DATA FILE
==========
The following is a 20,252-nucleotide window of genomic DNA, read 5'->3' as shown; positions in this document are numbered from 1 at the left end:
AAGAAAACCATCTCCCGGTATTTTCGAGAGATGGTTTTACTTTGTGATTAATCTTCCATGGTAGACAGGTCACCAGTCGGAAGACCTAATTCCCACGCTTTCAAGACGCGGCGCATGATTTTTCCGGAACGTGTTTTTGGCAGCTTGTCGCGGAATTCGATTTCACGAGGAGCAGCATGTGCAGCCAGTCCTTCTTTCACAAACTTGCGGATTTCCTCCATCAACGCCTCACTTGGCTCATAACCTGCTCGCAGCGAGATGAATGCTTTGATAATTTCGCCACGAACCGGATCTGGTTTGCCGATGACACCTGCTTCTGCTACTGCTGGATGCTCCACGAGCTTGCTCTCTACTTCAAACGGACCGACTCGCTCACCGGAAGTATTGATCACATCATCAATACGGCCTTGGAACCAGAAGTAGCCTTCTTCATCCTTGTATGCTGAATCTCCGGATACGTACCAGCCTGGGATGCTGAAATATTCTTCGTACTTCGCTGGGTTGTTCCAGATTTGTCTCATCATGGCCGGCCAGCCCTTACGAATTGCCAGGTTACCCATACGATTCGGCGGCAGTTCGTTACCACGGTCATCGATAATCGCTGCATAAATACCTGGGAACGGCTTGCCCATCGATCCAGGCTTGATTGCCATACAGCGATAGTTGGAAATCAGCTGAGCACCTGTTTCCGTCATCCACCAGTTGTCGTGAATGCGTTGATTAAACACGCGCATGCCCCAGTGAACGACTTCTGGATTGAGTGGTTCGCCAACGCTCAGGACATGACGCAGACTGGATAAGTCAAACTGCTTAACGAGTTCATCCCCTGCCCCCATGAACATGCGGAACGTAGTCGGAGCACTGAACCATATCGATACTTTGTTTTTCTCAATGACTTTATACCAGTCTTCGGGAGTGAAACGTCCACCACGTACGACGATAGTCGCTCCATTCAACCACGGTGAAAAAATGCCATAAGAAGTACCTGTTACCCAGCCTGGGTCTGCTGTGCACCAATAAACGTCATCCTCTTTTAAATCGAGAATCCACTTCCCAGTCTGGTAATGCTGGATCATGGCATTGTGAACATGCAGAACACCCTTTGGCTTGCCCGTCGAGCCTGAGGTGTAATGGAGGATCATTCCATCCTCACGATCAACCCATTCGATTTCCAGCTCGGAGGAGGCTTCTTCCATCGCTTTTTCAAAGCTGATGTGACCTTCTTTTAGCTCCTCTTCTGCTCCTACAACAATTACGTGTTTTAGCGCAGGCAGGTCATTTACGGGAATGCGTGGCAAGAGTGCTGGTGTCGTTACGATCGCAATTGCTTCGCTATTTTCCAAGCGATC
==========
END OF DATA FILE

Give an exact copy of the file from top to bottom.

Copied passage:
The following is a 20,252-nucleotide window of genomic DNA, read 5'->3' as shown; positions in this document are numbered from 1 at the left end:
AAGAAAACCATCTCCCGGTATTTTCGAGAGATGGTTTTACTTTGTGATTAATCTTCCATGGTAGACAGGTCACCAGTCGGAAGACCTAATTCCCACGCTTTCAAGACGCGGCGCATGATTTTTCCGGAACGTGTTTTTGGCAGCTTGTCGCGGAATTCGATTTCACGAGGAGCAGCATGTGCAGCCAGTCCTTCTTTCACAAACTTGCGGATTTCCTCCATCAACGCCTCACTTGGCTCATAACCTGCTCGCAGCGAGATGAATGCTTTGATAATTTCGCCACGAACCGGATCTGGTTTGCCGATGACACCTGCTTCTGCTACTGCTGGATGCTCCACGAGCTTGCTCTCTACTTCAAACGGACCGACTCGCTCACCGGAAGTATTGATCACATCATCAATACGGCCTTGGAACCAGAAGTAGCCTTCTTCATCCTTGTATGCTGAATCTCCGGATACGTACCAGCCTGGGATGCTGAAATATTCTTCGTACTTCGCTGGGTTGTTCCAGATTTGTCTCATCATGGCCGGCCAGCCCTTACGAATTGCCAGGTTACCCATACGATTCGGCGGCAGTTCGTTACCACGGTCATCGATAATCGCTGCATAAATACCTGGGAACGGCTTGCCCATCGATCCAGGCTTGATTGCCATACAGCGATAGTTGGAAATCAGCTGAGCACCTGTTTCCGTCATCCACCAGTTGTCGTGAATGCGTTGATTAAACACGCGCATGCCCCAGTGAACGACTTCTGGATTGAGTGGTTCGCCAACGCTCAGGACATGACGCAGACTGGATAAGTCAAACTGCTTAACGAGTTCATCCCCTGCCCCCATGAACATGCGGAACGTAGTCGGAGCACTGAACCATATCGATACTTTGTTTTTCTCAATGACTTTATACCAGTCTTCGGGAGTGAAACGTCCACCACGTACGACGATAGTCGCTCCATTCAACCACGGTGAAAAAATGCCATAAGAAGTACCTGTTACCCAGCCTGGGTCTGCTGTGCACCAATAAACGTCATCCTCTTTTAAATCGAGAATCCACTTCCCAGTCTGGTAATGCTGGATCATGGCATTGTGAACATGCAGAACACCCTTTGGCTTGCCCGTCGAGCCTGAGGTGTAATGGAGGATCATTCCATCCTCACGATCAACCCATTCGATTTCCAGCTCGGAGGAGGCTTCTTCCATCGCTTTTTCAAAGCTGATGTGACCTTCTTTTAGCTCCTCTTCTGCTCCTACAACAATTACGTGTTTTAGCGCAGGCAGGTCATTTACGGGAATGCGTGGCAAGAGTGCTGGTGTCGTTACGATCGCAATTGCTTCGCTATTTTCCAAGCGATC